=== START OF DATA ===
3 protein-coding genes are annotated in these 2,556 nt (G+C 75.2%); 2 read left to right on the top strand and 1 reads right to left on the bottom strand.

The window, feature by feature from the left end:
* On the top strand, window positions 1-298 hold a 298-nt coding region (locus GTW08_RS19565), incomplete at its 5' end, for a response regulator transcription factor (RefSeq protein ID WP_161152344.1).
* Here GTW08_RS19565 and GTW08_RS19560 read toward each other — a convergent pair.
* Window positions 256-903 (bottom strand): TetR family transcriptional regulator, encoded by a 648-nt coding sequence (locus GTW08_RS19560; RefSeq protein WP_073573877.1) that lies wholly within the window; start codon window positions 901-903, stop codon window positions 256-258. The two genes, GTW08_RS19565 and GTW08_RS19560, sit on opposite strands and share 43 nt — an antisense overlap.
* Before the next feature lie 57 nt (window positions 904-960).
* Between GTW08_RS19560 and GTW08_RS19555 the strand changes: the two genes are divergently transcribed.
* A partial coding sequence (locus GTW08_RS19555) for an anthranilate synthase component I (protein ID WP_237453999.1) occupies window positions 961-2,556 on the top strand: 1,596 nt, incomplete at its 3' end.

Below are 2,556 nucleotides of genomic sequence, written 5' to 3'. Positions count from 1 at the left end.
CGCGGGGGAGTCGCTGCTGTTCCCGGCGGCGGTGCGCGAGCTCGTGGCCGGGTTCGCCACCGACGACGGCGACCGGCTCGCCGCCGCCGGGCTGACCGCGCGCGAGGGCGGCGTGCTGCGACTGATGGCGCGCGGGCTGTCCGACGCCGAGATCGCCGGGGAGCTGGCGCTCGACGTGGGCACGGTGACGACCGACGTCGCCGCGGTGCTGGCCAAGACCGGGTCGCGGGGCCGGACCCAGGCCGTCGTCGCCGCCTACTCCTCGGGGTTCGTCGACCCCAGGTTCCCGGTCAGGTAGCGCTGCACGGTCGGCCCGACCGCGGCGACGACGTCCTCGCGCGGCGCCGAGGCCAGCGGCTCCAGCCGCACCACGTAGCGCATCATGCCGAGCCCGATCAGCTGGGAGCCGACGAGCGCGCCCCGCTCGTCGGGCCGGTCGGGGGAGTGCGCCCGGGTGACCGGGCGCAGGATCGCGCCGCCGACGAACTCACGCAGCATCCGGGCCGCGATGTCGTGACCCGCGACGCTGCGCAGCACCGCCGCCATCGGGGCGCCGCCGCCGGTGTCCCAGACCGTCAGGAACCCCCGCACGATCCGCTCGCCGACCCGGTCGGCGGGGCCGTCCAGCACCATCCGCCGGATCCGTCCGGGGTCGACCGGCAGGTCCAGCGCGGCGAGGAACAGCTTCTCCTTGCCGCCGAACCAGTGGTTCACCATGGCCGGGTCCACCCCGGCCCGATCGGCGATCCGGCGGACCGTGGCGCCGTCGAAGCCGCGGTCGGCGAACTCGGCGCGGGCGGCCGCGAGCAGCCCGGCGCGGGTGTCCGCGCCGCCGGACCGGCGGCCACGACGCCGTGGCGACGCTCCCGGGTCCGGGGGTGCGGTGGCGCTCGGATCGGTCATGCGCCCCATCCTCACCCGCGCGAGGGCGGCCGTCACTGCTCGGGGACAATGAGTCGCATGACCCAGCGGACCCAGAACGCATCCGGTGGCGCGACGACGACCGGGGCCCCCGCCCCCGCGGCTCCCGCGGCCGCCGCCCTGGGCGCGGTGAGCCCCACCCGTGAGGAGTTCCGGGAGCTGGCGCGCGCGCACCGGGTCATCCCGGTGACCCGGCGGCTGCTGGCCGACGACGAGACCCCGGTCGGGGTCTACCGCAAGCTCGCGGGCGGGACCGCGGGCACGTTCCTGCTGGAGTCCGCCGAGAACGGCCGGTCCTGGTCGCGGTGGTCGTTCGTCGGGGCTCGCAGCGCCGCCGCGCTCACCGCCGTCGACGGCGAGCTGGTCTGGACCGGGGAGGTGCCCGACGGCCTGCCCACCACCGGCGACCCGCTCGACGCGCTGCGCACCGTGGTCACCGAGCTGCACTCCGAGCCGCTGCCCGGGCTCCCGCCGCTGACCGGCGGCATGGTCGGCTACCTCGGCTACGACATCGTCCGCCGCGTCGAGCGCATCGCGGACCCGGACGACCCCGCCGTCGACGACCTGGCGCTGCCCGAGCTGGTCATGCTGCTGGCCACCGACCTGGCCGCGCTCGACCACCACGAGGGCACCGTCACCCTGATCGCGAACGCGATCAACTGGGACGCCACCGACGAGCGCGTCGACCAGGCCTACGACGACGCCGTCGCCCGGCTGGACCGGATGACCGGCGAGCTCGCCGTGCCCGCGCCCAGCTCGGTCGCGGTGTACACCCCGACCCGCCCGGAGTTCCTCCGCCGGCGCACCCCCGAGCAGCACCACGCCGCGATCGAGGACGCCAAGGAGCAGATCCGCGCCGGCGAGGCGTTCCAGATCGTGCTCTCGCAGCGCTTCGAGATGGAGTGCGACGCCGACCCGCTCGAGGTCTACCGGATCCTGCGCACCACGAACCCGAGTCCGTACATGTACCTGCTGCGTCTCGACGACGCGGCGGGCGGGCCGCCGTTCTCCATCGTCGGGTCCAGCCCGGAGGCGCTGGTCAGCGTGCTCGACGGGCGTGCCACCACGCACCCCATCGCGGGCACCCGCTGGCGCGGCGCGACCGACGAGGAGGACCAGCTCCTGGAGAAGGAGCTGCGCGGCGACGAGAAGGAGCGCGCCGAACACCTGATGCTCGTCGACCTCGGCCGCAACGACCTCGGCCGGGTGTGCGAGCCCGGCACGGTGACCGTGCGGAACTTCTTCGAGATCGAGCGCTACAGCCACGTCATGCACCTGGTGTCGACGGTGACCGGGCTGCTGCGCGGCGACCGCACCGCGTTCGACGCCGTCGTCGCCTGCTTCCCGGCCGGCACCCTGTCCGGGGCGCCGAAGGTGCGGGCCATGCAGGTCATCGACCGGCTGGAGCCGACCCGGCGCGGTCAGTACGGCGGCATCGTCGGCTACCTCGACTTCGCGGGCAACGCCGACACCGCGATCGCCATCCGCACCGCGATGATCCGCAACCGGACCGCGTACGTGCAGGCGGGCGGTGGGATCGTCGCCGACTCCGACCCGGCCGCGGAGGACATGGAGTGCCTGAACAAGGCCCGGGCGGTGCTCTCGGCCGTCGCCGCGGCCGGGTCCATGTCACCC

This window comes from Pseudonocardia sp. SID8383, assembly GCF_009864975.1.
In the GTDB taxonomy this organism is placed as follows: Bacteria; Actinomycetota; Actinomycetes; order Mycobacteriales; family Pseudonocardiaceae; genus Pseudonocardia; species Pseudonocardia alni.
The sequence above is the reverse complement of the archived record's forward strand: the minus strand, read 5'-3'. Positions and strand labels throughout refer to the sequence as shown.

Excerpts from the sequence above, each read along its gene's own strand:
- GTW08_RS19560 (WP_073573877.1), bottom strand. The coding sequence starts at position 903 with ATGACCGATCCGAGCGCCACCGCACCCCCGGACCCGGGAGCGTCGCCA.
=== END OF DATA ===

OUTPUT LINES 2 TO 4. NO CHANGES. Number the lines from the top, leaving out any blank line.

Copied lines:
The window, feature by feature from the left end:
* On the top strand, window positions 1-298 hold a 298-nt coding region (locus GTW08_RS19565), incomplete at its 5' end, for a response regulator transcription factor (RefSeq protein ID WP_161152344.1).
* Here GTW08_RS19565 and GTW08_RS19560 read toward each other — a convergent pair.